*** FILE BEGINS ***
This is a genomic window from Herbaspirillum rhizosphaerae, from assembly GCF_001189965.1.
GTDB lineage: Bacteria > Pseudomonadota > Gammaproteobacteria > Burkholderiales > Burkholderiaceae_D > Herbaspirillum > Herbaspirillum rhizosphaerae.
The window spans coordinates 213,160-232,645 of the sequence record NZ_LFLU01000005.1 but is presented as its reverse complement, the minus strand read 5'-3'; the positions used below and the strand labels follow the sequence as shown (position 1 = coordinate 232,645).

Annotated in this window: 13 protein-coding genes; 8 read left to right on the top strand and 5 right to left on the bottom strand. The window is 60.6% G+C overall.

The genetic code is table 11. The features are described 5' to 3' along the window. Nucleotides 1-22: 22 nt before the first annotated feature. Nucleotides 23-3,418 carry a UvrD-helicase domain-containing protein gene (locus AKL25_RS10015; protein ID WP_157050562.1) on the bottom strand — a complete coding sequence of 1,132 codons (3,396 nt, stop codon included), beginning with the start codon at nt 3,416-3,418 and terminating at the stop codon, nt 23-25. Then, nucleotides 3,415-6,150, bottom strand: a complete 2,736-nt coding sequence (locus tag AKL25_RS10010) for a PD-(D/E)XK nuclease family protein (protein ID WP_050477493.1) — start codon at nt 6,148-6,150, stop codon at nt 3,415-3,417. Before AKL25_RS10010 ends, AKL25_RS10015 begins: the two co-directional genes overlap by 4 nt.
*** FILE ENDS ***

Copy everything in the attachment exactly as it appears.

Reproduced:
This is a genomic window from Herbaspirillum rhizosphaerae, from assembly GCF_001189965.1.
GTDB lineage: Bacteria > Pseudomonadota > Gammaproteobacteria > Burkholderiales > Burkholderiaceae_D > Herbaspirillum > Herbaspirillum rhizosphaerae.
The window spans coordinates 213,160-232,645 of the sequence record NZ_LFLU01000005.1 but is presented as its reverse complement, the minus strand read 5'-3'; the positions used below and the strand labels follow the sequence as shown (position 1 = coordinate 232,645).

Annotated in this window: 13 protein-coding genes; 8 read left to right on the top strand and 5 right to left on the bottom strand. The window is 60.6% G+C overall.

The genetic code is table 11. The features are described 5' to 3' along the window. Nucleotides 1-22: 22 nt before the first annotated feature. Nucleotides 23-3,418 carry a UvrD-helicase domain-containing protein gene (locus AKL25_RS10015; protein ID WP_157050562.1) on the bottom strand — a complete coding sequence of 1,132 codons (3,396 nt, stop codon included), beginning with the start codon at nt 3,416-3,418 and terminating at the stop codon, nt 23-25. Then, nucleotides 3,415-6,150, bottom strand: a complete 2,736-nt coding sequence (locus tag AKL25_RS10010) for a PD-(D/E)XK nuclease family protein (protein ID WP_050477493.1) — start codon at nt 6,148-6,150, stop codon at nt 3,415-3,417. Before AKL25_RS10010 ends, AKL25_RS10015 begins: the two co-directional genes overlap by 4 nt.